Will normalising the bipolar adjective scale measurement of perceptions of people who stutter result in a view of the stuttering stereotype that is more positive?
Cardiff Metropolitan University
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The present study investigated the extent to which perceptions of a stutterer deviated from an 'ideal'. This was done by normalising the bipolar adjective scale in comparing perceptions of a typical stutterer against a role model in terms of personality. In addition to this, the current study explored how participants use rating scales and the meanings they assign to the neutral point on a scale. The last aim of the study was to investigate how knowing or not knowing a stutterer may have influenced the participants’ responses. To fulfil these aims 67 British participants undertook an online questionnaire via the Facebook social media website. The current study found that stutterers deviated from the 'ideal' in terms of being more: sensitive, introverted, avoiding, withdrawn, insecure, afraid, shy, self-conscious, guarded, nervous, tense and anxious. However, from investigating the distribution of ratings along the scales and analysing qualitative responses of participants it cannot be stated definitively that perceptions of stutterers were wholly negative. It was found there were complex reasons behind how participants used the rating scales and that participants felt uncertain of the accuracy of their ratings when they did not know a stutterer. It was found that participants assigned multiple reasons for the neutral rating which supported the argument that rating scale data should be treated as ordinal. These findings had implications on the content and structure of rating scales and how previous (and future) research using rating scales should be interpreted. The final conclusion of this study was that negativity associated with perceptions of stutterers is a complex issue with many influencing factors, namely that desirability was found to be a more subtle process than the binary categories of 'positive' and 'negative'.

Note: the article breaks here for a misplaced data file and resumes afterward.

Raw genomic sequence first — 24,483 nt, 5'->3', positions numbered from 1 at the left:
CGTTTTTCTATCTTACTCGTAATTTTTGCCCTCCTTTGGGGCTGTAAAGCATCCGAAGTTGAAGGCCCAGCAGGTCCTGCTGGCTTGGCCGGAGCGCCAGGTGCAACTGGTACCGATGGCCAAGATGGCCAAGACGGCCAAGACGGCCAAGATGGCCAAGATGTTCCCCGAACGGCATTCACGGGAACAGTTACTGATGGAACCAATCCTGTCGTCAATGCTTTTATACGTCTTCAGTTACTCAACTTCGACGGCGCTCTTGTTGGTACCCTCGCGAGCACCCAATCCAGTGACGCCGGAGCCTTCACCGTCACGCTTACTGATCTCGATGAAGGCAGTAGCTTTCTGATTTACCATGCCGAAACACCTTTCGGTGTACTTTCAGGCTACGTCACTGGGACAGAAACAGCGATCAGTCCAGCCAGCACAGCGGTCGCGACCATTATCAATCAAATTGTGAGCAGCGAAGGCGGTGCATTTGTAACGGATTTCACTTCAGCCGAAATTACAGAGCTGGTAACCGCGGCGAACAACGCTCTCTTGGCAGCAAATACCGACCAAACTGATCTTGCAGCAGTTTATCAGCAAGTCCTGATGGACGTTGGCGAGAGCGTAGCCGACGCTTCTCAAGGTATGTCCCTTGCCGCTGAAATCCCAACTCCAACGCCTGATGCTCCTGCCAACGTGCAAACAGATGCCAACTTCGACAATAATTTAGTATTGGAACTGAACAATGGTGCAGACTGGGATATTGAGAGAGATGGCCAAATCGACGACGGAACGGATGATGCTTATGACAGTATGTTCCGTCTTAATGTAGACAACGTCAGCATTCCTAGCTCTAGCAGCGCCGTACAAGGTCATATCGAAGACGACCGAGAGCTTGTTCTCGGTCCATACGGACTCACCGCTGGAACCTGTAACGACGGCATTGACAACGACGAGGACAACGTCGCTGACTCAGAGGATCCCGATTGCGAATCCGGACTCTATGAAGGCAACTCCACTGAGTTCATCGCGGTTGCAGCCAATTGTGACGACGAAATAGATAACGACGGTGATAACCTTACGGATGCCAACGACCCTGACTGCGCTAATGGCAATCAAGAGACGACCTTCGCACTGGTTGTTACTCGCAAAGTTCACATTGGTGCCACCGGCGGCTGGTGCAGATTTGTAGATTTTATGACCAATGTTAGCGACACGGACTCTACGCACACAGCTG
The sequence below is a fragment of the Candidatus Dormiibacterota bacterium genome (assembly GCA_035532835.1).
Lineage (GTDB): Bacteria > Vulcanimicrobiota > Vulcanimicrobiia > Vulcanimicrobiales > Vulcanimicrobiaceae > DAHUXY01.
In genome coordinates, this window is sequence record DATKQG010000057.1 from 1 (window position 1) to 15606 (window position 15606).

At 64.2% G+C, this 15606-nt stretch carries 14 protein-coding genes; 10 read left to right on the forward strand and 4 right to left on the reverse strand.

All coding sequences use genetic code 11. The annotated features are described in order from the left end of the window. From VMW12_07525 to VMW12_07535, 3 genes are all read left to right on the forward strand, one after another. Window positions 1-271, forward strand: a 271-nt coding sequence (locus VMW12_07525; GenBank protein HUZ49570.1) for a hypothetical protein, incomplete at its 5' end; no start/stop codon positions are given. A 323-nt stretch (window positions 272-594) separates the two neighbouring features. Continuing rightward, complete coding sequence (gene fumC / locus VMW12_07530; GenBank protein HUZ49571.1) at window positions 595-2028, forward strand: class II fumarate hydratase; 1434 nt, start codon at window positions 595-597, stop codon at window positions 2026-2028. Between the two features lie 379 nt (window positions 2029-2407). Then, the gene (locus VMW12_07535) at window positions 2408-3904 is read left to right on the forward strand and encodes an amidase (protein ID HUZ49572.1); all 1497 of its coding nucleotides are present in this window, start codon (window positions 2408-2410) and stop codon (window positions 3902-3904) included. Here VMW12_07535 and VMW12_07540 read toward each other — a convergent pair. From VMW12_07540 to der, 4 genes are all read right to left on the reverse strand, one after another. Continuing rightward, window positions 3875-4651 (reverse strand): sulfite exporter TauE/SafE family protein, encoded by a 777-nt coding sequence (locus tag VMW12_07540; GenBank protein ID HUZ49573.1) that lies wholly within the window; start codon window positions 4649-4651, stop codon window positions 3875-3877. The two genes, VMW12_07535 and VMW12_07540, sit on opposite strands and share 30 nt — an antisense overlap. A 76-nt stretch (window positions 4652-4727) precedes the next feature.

B.Sc. (Hons) Speech and Language Therapy
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